However, elections are looming once again and a change in government is possible. Who knows if these welcome changes in the direction of education would survive a new administration under heavy budget constraints. Whichever party wins the majority, the Sister Islands will need representatives who have a real understanding of the problems of young people within our community as well as their strengths so that they can challenge whatever government is in place after the general elections to maintain the current education policy – job creation is not a panacea if the education system fails young people before they graduate.

The questions voters needto ask our candidates are: How many times have you visited the schools? How often have you sat down with the Learning Community Leader, with principals, teachers and special educationstaff and asked them about the issues they face? What is your understanding of these issues? Have you read all of the schools’ inspection reports? What still needs to be done to ensure help for all students, not just the high fliers?

Once all the finger-pointing and hand wringing over last week’s act of vandalism is done, the incident should stand as a reminder that the Brac is not and never was Shangri-La.

Admittedly, the problems in the Brac schools are not, in many ways, as great as those on Grand Cayman, but if it turns out that the culprits of this latest incident, which targeted the heart of the island in troubled times, are young people from within our community, they are the canaries in the coalmine and the people here and their representatives should take note.

 

 

 

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Hurricane experts predict another busy season

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(CNS): Following the end of a record breaking Atlantic Hurricane Season for 2008 the pre-eminent Hurricane forecasters at Colorado State University have predicted another above-average active season next year. Researchers William Gray and Phil Klotzbach say they expect 14 named storms, including seven hurricanes three of which will be major i.e. with winds over 110 mph.

 As Cayman Brac continues its clean-up operation after taking a serious hit from the last major storm of the 2008 season, Paloma, Grayand Klotzbach said there would be an above average risk in 2009 of major hurricane landfall in the Caribbean.

In their extended-range forecast there is a 63 percent chance that at least one major hurricane will make landfall on the U.S. coastline — the long-term average probability is 52 percent. This is Gray’s 26th year of forecasting hurricanes. His predictions are watched closely by emergency responders and others, but many say such long-range forecasts don’t have a lot of practical value beyond focusing public attention on the dangers.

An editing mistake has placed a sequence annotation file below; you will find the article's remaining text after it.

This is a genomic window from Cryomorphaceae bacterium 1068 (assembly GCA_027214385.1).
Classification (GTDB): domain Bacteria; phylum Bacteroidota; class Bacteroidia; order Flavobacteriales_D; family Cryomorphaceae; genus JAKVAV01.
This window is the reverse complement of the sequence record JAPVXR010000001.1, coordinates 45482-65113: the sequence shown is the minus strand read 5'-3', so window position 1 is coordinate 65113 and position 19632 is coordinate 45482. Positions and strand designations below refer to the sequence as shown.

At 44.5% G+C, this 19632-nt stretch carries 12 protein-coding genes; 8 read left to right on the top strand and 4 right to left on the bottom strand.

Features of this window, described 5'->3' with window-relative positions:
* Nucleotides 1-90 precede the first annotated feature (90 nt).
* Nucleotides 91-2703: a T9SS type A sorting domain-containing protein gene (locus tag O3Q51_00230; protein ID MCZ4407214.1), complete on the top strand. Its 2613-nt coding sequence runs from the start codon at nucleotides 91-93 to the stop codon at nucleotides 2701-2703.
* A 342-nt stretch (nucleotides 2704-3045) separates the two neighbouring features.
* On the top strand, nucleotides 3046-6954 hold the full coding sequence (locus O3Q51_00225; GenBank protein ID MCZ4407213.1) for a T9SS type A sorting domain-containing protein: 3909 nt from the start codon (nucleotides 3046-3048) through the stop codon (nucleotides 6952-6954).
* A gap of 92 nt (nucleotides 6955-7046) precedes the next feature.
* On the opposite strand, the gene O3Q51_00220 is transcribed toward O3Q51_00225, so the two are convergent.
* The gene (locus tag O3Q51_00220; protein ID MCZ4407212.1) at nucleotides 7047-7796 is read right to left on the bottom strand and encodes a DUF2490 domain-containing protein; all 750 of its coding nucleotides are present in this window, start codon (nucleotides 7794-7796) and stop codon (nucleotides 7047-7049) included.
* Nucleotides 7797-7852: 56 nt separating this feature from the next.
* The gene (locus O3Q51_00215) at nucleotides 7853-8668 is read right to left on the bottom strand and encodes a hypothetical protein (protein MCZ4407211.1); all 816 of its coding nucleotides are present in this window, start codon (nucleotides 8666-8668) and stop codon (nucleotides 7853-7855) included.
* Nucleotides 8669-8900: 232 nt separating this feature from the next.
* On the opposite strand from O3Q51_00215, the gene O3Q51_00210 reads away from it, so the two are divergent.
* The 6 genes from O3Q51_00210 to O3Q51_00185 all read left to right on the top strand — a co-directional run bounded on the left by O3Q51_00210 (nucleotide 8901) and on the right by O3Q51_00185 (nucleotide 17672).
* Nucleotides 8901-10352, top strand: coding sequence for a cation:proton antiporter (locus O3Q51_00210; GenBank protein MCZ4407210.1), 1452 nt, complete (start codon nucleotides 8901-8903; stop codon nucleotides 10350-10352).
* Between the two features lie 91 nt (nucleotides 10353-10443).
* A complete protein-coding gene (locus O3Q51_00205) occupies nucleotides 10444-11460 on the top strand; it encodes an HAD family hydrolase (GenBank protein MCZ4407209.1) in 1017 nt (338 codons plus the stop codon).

Gray and Klotzbach agree that the predictions are more to satisfy curious and raise awareness than for scientific purposes as it is impossible to precisely predict exact hurricane activity at such an extended range.

“There is however much curiosity as to how global oceans and atmosphere features are presently arranged as regard the probability of an active or inactive hurricane season for next year,” said Klotzbach in his report. However, he noted that the fundamental reason was to bring attention to the hurricane problem.

The hurricane season runs from June 1 to Nov. 30. Last December, Gray and Klotzbach predicted 13 named storms for the 2008 season, including seven hurricanes, three of them major. In June they revised that to 15 named storms, eight hurricanes — four major. The season produced 16 named storms, eight hurricanes, with five major. That makes 2008 the fourth most active season since 1944, when aircraft started flying into hurricanes. Only 2005 (with 28 storms), 1995 (with 19 storms) and 1969 (with 18 storms) were more active.

Klotzbach said the new forecast is based on factors including warm Atlantic sea surface temperatures and the likely absence of El Nino conditions. El Nino is a warming in the Pacific Ocean that can have such far-reaching effects as changing wind patterns in the eastern Atlantic, which can disrupt the formation of hurricanes.